It was billed as a "live-action short." We've had those before, for Halo 3…

 

[embed:http://www.youtube.com/watch?v=BxdvGO1oOF0 ]


…and for Halo: ODST…

 

[embed:http://www.youtube.com/watch?v=XRMUYpH7bQk&feature=PlayList&p=89A6102384166E9B&playnext_from=PL&playnext=1&index=2 ]


…and we were supposed to have one for the upcoming Halo:Reach. Instead, we get this:
 

[embed:http://www.youtube.com/watch?v=OsMmoCB78oM ]


WHAT a disappointment. "Landfall" and "We are ODST" both have some genuine emotional resonance to them. "Birth of a Spartan" is utterly devoid of the stuff. I could care less who that kid is on the table having yellow and blue Kool-Aid injected into his veins.

This is not a "live-action short" which functions as commercial, it's a straight up commercial. There's a difference. A "short" is still attempting to have some integrity as a film. In this case, the aforementioned emotional resonance. The desperation of the ODST's in Landfall as they try to track Master Chief's descent into the atmosphere, because it's more important than their lives. The maturation of a child into a grizzled veteran as showcase of the determination the ODST corps stands for.

This is such a lost opportunity. Halo:Reach has the potential to present a story which is a serious tragedy. We know how it ends. Everyone dies. The discovery of Reach by the Covenant is almost the beginning of the end for humanity, and it's only by the skin of its collective teeth that Master Chief pulls his species back from the brink.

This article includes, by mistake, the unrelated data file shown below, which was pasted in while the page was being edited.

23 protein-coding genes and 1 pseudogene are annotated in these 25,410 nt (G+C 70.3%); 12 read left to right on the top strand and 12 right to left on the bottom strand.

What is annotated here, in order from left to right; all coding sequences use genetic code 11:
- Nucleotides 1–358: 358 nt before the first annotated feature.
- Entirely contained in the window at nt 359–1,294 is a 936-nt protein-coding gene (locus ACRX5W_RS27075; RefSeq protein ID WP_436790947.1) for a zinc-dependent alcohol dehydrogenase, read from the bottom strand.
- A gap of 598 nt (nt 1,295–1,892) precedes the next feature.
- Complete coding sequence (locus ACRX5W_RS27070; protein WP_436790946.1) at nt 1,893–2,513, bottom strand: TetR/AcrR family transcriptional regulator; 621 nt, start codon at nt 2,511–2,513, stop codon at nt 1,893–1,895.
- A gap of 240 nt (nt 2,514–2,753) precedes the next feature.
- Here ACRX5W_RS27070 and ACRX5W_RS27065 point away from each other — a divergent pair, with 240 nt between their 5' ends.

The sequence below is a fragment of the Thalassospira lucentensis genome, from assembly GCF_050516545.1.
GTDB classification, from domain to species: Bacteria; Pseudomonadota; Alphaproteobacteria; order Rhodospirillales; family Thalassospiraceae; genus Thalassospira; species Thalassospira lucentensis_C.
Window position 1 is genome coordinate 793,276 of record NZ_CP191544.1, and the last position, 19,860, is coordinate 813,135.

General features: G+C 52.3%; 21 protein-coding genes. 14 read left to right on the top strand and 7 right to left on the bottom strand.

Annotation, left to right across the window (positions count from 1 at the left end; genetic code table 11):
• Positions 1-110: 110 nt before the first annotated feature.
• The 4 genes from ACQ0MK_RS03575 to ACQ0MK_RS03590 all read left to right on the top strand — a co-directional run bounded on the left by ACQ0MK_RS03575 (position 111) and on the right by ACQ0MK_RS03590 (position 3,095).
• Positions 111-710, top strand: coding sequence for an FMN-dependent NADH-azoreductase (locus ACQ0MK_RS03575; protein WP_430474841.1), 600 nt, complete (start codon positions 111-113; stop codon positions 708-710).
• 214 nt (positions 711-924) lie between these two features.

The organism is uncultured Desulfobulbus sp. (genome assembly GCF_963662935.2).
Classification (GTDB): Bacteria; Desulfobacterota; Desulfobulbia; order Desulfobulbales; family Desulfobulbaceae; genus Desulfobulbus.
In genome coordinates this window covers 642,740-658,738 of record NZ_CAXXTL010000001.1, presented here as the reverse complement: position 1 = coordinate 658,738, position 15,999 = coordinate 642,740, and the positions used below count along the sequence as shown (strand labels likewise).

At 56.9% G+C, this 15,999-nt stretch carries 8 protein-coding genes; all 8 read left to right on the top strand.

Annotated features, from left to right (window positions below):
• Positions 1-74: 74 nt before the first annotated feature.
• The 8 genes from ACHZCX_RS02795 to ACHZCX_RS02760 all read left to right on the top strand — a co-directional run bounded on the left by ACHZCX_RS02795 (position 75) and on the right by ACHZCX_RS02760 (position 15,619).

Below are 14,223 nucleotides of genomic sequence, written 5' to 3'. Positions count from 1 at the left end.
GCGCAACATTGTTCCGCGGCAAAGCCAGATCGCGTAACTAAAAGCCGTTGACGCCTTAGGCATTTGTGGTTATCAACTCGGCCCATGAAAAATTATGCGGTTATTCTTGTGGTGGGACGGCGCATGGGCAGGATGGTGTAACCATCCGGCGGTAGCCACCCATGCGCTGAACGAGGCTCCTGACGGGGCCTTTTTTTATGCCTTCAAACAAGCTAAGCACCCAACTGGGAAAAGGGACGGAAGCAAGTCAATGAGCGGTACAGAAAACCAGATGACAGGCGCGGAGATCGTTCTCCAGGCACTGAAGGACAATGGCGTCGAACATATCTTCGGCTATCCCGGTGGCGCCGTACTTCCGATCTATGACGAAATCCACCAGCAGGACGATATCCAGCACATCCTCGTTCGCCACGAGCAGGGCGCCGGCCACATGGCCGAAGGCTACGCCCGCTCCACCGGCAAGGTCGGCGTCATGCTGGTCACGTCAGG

I was hoping that this short would set the tone. Carter has to know that he's volunteering for a suicide corps. When he sees the picture of his family, that could be a moment of saying goodbye. Perhaps that was the intention, but it doesn't work. It's the closest thing we get to a human moment, and it falls decidedly flat.

It's very easy to use this to read into the future of the Halo franchise itself. Halo is extremely played, and not in the sense of total hours logged by gamers. Halo 3's graphics were dated very quickly, the campaign was a tack-on, and the multiplayer was an improved version of Halo 2. Halo:ODST actually had the superior story and characters in my opinion, and served to energize my enthusiasm for the canon, but then Halo:Legends came out and I felt it was extremely lackluster.

Halo:Reach could easily rest on its laurels and offer a new graphics engine, some new weapons, some new game modes, but still be the same old Halo multiplayer. We'll find out on May 3rd, but I don't just want multiplayer. I want a story with some dramatic meat to it.

I hope that this commercial disguised as a short doesn't portend the amount of effort put into the Reach story and campaign. There's nothing worse than when a franchise rests on its own success and stops caring or innovating. It only matters to me because I've been a fan of Bungie since the original Marathon for the Mac. I have faith in them, as a company. I know they can deliver what I want if they put their minds to it.

Let's put away "Birth of a Spartan" and blame it on someone other than Bungie, for now. I think that's for the best.